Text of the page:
Invasion (1965)

Image sourced from networkonair.com

Image sourced from networkonair.com

Drinking and driving is a bad idea, especially when the army radar is picking up mysterious flying objects that are too small to be the old British Air Ferries transporters on the way back from Le Tourquet. That’s what Lawrence Blackburn (Anthony Sharp) discovered back in 1965 when a rubber suited man (Eric Young) staggered out of the woods into the path of his car.

The mystery deepens when Blackburn gets him to the local hospital. An X-Ray reveals that old rubber suit has a metal object embedded in his brain and his blood does not match any known type. Back in the woods Major Muncaster (Barrie Ingham) and his men have discovered a set of radioactive scorch marks in the forest and bullet-proof space capsule. Can they belong to the mysterious rubber clad stranger?

Back at the hospital the patient recovers consciousness and reveals to Dr Mike Vernon (Edward Judd) that he is really from the planet Lystria and crash-landed on Earth while escorting two prisoners to a prison planet. As if things were not weird enough already the hospital is suddenly enclosed within an impenetrable force-field and temperatures start going off the scale. Is the mystery man really who he says or is he the reason the hospital is under siege? It’s up to Dr Vernon, Dr Harland (Valerie Gerwon) and Major Muncaster to find out.

If this sounds a bit like a plot from Dr Who, it’s not surprising as Invasion was written by Robert Holmes who scripted a number of stories for Jon Pertwee’s third Dr including his debut Spearhead from Space (1970), to which Invasion bears a number of similarities. Made on a shoestring budget this Sci-Fi thriller is low on effects, but big on claustrophobia as the medics and patents sweat it out. It does have a number of gaping plot holes, but it is a nicely made little movie with a thrilling conclusion.

For a movie made in the 1960s, the film has a nice feisty female character in Dr Harland the haematologist and a fairly large part for Chinese actress Tsai Chin as Nurse Lin. Perhaps more controversial was the casting of East Asian actors as the aliens.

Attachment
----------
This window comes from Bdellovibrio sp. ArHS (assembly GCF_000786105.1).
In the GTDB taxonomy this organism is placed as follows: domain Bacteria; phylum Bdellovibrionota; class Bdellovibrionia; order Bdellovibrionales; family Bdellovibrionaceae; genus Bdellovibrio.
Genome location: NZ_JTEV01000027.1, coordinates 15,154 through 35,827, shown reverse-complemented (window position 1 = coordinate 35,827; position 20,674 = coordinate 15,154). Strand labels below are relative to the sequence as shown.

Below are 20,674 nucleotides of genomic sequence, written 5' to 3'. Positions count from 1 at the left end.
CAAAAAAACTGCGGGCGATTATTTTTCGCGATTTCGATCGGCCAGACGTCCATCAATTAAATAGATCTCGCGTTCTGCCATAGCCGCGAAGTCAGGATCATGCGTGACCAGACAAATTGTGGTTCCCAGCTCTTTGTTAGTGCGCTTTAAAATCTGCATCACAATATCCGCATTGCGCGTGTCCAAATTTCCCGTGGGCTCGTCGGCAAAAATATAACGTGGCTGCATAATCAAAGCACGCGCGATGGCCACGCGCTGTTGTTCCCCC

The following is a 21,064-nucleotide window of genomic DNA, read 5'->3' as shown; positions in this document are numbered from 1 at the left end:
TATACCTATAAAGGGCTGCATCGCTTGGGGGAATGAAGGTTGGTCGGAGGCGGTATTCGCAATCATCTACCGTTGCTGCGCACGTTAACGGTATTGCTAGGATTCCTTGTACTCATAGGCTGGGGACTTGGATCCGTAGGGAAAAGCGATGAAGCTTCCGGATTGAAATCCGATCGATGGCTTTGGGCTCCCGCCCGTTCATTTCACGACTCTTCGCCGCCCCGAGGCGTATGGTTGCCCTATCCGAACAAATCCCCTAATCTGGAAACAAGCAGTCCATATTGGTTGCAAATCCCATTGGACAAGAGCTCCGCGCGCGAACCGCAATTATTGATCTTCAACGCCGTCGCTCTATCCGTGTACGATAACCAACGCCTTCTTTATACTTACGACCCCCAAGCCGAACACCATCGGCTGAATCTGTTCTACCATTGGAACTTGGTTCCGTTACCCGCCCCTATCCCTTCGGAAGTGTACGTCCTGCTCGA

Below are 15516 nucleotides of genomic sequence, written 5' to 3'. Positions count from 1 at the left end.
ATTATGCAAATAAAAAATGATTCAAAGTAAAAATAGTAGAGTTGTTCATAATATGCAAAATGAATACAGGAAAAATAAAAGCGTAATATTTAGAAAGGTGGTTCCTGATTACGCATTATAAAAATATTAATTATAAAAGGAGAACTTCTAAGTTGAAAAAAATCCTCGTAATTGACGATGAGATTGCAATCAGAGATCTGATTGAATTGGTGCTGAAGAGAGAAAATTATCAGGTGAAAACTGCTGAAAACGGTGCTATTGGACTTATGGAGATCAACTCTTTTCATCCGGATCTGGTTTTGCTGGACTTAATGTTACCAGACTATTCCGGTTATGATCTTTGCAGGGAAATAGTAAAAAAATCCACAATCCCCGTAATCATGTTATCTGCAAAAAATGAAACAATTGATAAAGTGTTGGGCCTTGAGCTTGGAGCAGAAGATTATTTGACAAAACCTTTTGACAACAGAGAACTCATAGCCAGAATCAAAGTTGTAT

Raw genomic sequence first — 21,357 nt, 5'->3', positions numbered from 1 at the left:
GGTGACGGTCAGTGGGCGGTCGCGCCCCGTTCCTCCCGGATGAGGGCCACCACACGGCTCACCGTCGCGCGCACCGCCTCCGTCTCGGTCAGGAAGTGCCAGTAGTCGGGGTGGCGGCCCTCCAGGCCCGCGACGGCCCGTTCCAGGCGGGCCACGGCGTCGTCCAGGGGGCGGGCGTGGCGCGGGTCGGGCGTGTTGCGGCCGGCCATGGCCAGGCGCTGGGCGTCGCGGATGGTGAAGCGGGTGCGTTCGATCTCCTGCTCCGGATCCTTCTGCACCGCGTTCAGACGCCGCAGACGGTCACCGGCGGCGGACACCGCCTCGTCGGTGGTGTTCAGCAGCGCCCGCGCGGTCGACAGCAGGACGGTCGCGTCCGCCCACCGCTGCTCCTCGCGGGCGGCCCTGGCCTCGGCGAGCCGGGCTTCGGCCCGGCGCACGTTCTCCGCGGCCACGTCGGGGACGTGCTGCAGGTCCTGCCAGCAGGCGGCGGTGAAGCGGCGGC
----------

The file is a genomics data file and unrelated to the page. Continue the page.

A taut Cold War era SciFi thriller, I give Invasion a 444/666.

Invasion was released on November 3 as part Network Distributing’s The British Film Collection.

Image sourced from networkonair.com

Image sourced from networkonair.com

DVD extras include:  

  • Original theatrical trailer
  • Image gallery

Trivia: 

Hard to credit I know, but back in the 1950s and 60s Cold War era Britain was prime target for alien invaders intent of making off with our Earth women (Night Caller from Outer Space 1965) or Earth men (Devil Girl from Mars 1954), world domination (Daleks Invasion Earth: 2150 AD 1966) or just smashing the place up (The Terranauts 1967). What with dealing with giant gorillas (Konga 1961), sea monsters (Gorgo 1961) and Jelly Blobs from the Earth’s core (X-The Unknown 1956) I’m surprised that Britain’s armed forces were able to abandon conscription in 1960.

Tsai Chin played Lin Tang the daughter of Christopher Lee’s Fu Manchu in five movies. She was also Juicy Lucy in The Virgin Soldiers, a Bond Girl in You Only Live Twice, and starred in Emergency Ward Ten and Dixon of Dock Green on TV, before moving to Hollywood where her most recent appearance was as Melinda May’s mother in Marvel’s Agents of Shield.

Robert Holmes created the Sontarans for Dr Who back in the 1970s. They are still going strong today.

 

Review by Simon Ball

Connect with Simon: @RealShipsCook or here.

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